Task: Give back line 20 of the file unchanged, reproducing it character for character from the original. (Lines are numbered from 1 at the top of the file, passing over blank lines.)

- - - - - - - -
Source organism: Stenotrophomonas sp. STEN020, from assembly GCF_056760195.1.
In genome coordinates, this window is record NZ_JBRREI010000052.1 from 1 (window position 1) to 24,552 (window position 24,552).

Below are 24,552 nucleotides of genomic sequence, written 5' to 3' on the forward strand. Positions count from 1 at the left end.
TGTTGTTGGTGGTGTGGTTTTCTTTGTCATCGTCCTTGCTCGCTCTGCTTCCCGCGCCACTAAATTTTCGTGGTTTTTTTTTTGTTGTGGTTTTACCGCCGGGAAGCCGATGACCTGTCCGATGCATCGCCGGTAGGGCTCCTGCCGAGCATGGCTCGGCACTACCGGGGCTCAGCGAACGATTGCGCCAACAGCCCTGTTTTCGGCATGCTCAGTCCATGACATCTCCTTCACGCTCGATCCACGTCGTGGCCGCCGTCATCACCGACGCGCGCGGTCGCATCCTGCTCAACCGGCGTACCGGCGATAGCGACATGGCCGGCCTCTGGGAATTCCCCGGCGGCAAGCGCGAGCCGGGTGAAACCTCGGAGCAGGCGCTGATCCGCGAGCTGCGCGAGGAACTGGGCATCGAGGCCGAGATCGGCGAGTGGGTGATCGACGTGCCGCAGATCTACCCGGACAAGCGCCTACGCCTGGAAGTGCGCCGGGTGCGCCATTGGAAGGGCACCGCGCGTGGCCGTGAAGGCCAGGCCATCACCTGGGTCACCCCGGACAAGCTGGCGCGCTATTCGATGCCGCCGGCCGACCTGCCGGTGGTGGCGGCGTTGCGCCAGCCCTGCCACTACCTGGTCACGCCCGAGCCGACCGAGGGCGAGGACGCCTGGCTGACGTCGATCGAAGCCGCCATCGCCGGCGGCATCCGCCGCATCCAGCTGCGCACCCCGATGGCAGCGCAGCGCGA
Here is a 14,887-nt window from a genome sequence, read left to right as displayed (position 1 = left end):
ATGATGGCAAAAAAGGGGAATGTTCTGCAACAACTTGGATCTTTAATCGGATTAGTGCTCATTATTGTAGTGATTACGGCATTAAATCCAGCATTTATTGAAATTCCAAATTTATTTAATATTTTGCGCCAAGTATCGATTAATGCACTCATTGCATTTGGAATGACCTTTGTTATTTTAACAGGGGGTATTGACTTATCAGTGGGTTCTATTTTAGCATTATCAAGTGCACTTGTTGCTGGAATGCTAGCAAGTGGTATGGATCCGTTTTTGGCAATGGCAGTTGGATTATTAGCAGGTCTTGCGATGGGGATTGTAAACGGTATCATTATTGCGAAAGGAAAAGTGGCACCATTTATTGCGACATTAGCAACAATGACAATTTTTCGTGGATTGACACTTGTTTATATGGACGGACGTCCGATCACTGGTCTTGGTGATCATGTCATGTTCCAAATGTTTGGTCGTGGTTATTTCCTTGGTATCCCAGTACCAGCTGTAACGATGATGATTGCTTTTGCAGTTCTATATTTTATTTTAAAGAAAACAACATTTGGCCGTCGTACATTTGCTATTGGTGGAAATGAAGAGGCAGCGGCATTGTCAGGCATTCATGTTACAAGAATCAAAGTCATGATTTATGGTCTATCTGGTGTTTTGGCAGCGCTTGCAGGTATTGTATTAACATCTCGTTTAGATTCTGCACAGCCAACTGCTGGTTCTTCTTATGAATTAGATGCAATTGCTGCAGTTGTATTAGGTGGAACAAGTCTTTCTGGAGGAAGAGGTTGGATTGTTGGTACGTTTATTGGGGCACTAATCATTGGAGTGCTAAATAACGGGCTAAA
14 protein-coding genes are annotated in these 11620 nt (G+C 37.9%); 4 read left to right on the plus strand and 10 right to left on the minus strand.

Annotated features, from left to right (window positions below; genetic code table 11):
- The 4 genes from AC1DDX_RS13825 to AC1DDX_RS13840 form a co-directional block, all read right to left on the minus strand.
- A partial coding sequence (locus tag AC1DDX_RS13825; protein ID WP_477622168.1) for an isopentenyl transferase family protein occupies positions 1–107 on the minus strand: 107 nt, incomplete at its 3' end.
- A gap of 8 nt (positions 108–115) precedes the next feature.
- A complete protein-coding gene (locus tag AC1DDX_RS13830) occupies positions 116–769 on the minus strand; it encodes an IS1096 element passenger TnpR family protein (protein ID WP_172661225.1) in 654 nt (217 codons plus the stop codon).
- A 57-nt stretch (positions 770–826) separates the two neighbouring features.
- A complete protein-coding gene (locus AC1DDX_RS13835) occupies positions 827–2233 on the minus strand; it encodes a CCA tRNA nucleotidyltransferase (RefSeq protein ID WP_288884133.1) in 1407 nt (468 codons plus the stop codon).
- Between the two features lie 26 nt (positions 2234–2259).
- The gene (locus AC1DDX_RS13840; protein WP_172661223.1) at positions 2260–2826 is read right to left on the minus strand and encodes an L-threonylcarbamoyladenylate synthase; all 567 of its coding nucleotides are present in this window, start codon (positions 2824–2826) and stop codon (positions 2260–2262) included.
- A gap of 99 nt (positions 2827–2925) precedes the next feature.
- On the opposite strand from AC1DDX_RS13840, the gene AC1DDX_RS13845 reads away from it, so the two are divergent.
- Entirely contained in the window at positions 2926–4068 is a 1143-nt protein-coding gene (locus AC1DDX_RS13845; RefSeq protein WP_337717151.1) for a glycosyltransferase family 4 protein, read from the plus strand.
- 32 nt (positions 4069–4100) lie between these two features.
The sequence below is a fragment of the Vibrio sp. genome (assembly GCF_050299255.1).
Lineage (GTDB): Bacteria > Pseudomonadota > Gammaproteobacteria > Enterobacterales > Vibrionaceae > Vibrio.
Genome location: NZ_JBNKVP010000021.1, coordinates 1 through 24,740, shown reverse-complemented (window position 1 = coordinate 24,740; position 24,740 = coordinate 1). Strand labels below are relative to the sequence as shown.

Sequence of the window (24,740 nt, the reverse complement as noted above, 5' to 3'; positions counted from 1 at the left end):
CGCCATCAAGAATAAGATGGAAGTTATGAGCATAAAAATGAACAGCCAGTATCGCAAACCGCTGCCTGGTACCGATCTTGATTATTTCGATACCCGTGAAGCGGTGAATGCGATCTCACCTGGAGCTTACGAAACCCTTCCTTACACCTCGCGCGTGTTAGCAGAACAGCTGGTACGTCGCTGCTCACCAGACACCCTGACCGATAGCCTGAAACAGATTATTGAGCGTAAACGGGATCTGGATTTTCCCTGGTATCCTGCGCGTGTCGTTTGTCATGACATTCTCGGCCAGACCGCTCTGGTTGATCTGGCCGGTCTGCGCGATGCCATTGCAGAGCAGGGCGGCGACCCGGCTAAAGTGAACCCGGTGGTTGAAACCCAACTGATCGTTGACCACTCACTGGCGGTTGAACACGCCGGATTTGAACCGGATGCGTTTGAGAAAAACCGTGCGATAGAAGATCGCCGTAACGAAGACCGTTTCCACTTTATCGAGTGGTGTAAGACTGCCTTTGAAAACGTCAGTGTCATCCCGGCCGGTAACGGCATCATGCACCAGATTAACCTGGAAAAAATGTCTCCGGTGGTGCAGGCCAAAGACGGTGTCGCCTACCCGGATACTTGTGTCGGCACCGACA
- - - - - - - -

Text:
- 32 nt (positions 4069–4100) lie between these two features.